ADU Process

Discover the Process of How to Build an ADU

Discover the process of how to build an ADU. Planning to completion, we give insights and realistic timelines for constructing your tiny home.

3 Steps to Get Your ADU Project Started!

Assess Your Lot
Understand what size ADU you can build and where you want to place it
Select an ADU Design!
Choose an ADU design you love and fits on your lot
Hire a General Contractor
Your GC will be your ADU project manager until completion

Initially, the process may seem daunting, but there’s no need to feel overwhelmed!

Your actual role throughout the project is minimal. You can think of your involvement as a three-step process once you have decided to build an ADU.

1.Conduct a Basic Assessment of Your Lot

Assess your available space for an ADU by considering legal boundaries, zoning regulations, topography, nearby structures, and potential encroachments such as easements on your lot.

Understanding this information will help you determine the optimal location for your ADU.

Much of this information is available in your official lot survey, including your property’s zoning district. If you don’t have an official survey, search for the zoning map of your jurisdiction using the terms [“City of (your city name)” and “zoning map”]. Once you determine your residential code, search your local zoning ordinance using [“City of (your city name)” and “zoning ordinance”]. This will help you understand applicable development regulations, including permissible location and maximum size for your ADU.

You can also choose to have any of these tasks completed by us or your general contractor!

2. Select an ADU Design

When contemplating your ADU, consider the desired square footage, number of bedrooms and bathrooms, its compatibility with your buildable area, as well as the overall design and aesthetic preferences.

3. Hire a General Contractor

First, reach out to multiple general contractors and present your desired ADU design and project objectives. Consulting with several contractors is vital as pricing may vary significantly among them.

Shortlist your options to about three contractors and request cost estimates. Consider factors such as experience, pricing, timeline, communication, and the workload of their team.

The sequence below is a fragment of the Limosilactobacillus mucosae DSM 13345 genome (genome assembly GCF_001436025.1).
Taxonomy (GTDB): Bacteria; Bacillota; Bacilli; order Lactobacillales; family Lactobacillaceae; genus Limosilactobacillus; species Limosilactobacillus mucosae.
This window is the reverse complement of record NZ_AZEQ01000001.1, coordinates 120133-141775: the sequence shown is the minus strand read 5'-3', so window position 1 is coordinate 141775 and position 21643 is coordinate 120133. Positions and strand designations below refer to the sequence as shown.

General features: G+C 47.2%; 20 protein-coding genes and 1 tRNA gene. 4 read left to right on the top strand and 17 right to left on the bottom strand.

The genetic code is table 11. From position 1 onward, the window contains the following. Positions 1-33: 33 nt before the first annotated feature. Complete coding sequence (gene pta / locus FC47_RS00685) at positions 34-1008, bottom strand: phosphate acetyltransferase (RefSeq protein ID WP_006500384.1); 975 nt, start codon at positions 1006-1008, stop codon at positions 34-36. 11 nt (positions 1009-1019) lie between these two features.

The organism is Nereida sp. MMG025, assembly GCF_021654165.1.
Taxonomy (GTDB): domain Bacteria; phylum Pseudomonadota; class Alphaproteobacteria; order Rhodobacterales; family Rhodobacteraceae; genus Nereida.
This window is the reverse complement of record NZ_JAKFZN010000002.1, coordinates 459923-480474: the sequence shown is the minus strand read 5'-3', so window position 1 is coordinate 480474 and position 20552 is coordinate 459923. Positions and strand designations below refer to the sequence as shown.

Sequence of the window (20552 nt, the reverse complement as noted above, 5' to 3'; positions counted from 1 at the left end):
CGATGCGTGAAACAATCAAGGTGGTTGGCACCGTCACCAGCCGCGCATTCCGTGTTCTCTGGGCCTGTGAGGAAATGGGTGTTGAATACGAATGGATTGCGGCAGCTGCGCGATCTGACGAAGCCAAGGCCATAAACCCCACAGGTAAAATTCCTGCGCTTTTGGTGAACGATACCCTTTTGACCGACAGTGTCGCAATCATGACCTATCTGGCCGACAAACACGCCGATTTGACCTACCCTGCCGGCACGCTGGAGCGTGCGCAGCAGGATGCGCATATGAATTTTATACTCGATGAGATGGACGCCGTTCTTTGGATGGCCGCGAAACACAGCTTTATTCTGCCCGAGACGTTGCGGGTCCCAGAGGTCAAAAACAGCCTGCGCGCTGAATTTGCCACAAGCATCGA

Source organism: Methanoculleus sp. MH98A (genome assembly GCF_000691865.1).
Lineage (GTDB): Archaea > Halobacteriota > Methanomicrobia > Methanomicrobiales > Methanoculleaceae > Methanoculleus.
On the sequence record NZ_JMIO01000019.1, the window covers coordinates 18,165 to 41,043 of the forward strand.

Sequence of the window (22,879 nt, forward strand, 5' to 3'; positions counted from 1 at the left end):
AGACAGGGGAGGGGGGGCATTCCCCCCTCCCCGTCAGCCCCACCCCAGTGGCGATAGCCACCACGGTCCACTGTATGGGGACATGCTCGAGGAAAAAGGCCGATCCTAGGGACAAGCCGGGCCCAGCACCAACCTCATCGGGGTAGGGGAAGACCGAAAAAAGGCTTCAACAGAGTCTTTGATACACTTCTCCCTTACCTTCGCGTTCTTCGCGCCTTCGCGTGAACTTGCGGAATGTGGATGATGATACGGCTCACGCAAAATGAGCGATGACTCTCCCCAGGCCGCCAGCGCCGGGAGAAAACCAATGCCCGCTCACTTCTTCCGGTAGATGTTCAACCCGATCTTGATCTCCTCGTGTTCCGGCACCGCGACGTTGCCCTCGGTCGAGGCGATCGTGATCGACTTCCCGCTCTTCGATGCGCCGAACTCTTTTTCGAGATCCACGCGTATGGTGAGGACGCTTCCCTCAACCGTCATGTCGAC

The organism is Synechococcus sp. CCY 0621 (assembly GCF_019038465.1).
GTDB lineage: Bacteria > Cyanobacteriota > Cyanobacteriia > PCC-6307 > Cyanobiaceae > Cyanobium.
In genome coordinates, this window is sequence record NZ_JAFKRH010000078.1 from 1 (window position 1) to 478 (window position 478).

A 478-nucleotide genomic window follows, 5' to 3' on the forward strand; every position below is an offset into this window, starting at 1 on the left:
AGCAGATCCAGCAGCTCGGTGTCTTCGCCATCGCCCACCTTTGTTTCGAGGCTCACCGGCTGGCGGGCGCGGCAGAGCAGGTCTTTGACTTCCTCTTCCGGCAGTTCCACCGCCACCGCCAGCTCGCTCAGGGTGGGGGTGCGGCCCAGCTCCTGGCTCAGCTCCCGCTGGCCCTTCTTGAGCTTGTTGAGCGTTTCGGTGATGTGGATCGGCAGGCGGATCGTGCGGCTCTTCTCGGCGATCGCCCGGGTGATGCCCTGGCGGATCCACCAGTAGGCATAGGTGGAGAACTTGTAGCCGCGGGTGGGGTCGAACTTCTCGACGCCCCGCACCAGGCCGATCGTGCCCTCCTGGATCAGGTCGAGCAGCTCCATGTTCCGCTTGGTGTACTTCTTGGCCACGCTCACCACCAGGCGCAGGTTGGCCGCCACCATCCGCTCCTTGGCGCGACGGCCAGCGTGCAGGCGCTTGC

For further guidance on finding a general contractor, refer to the FAQs.

Select a contractor when you’re ready to commence the project. Securing a contractor early on is advantageous due to fluctuating material costs, labor availability, and high demand. Your GC not only transforms the drawings into a physical building but also serves as the ADU project manager throughout.

Once you’ve hired a contractor, they will manage the remaining steps. However, we’ve listed them here to help you understand the build process.

Your GC should review and organize as soon as your project is initiated to prevent construction delays.

The following are a few key areas in the design that should be reviewed from the get go.

Aside from understanding where on your lot your ADU should be built, the project site also has implications for other factors such as the ADU’s foundation and project planning.

Our ADU designs recommend an energy-efficient and cost-effective system: a three or four-zone (your choice) ductless mini-split system for heating and cooling. Though locations and product selection have already been suggested, the actual system should be planned by a licensed HVAC contractor.

The drawings specify appliances, equipment, and light fixtures with various power requirements which must be confirmed and coordinated by a licensed electrician.

A selection of plumbing fixtures and their respective locations are specified within the drawing package. The fixtures, the piping, and the rough-ins must be confirmed and coordinated by a plumbing engineer.

Pre-order building materials with extended lead times. Certain construction items may require several weeks to a few months for delivery. For example

  • Structural Insulated Panels: Up to 12 weeks
  • Manufactured Foundation System: Up to 8 weeks
  • Windows and Exterior Doors: Around 6-8 weeks
  • Anything that may be out of stock when you start your project.


For any given parcel, the City will require a review of the ADU project for land use and zoning codes. (This step is necessary even if you purchase a Fast Track pre-reviewed design.) Since every site is unique, a Site Plan must be prepared in order to complete the permit application.